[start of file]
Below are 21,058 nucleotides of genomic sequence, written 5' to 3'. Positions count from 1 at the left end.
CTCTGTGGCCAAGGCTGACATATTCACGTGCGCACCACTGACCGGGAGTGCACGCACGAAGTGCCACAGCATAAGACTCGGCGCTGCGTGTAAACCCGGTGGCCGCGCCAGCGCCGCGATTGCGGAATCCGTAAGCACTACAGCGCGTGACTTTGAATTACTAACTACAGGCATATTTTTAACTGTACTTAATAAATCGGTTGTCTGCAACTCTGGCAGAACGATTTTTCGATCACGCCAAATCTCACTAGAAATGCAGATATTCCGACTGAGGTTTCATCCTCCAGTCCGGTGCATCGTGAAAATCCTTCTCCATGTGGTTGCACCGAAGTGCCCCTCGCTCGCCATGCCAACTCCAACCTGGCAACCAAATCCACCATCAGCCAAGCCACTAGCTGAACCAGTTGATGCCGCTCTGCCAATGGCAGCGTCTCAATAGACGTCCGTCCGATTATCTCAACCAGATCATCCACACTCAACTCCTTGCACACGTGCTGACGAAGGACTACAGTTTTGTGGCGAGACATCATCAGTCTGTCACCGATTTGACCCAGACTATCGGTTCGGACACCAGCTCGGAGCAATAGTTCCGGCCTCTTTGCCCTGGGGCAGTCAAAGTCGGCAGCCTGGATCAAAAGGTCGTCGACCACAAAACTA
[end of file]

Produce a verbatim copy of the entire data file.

Below are 21,058 nucleotides of genomic sequence, written 5' to 3'. Positions count from 1 at the left end.
CTCTGTGGCCAAGGCTGACATATTCACGTGCGCACCACTGACCGGGAGTGCACGCACGAAGTGCCACAGCATAAGACTCGGCGCTGCGTGTAAACCCGGTGGCCGCGCCAGCGCCGCGATTGCGGAATCCGTAAGCACTACAGCGCGTGACTTTGAATTACTAACTACAGGCATATTTTTAACTGTACTTAATAAATCGGTTGTCTGCAACTCTGGCAGAACGATTTTTCGATCACGCCAAATCTCACTAGAAATGCAGATATTCCGACTGAGGTTTCATCCTCCAGTCCGGTGCATCGTGAAAATCCTTCTCCATGTGGTTGCACCGAAGTGCCCCTCGCTCGCCATGCCAACTCCAACCTGGCAACCAAATCCACCATCAGCCAAGCCACTAGCTGAACCAGTTGATGCCGCTCTGCCAATGGCAGCGTCTCAATAGACGTCCGTCCGATTATCTCAACCAGATCATCCACACTCAACTCCTTGCACACGTGCTGACGAAGGACTACAGTTTTGTGGCGAGACATCATCAGTCTGTCACCGATTTGACCCAGACTATCGGTTCGGACACCAGCTCGGAGCAATAGTTCCGGCCTCTTTGCCCTGGGGCAGTCAAAGTCGGCAGCCTGGATCAAAAGGTCGTCGACCACAAAACTA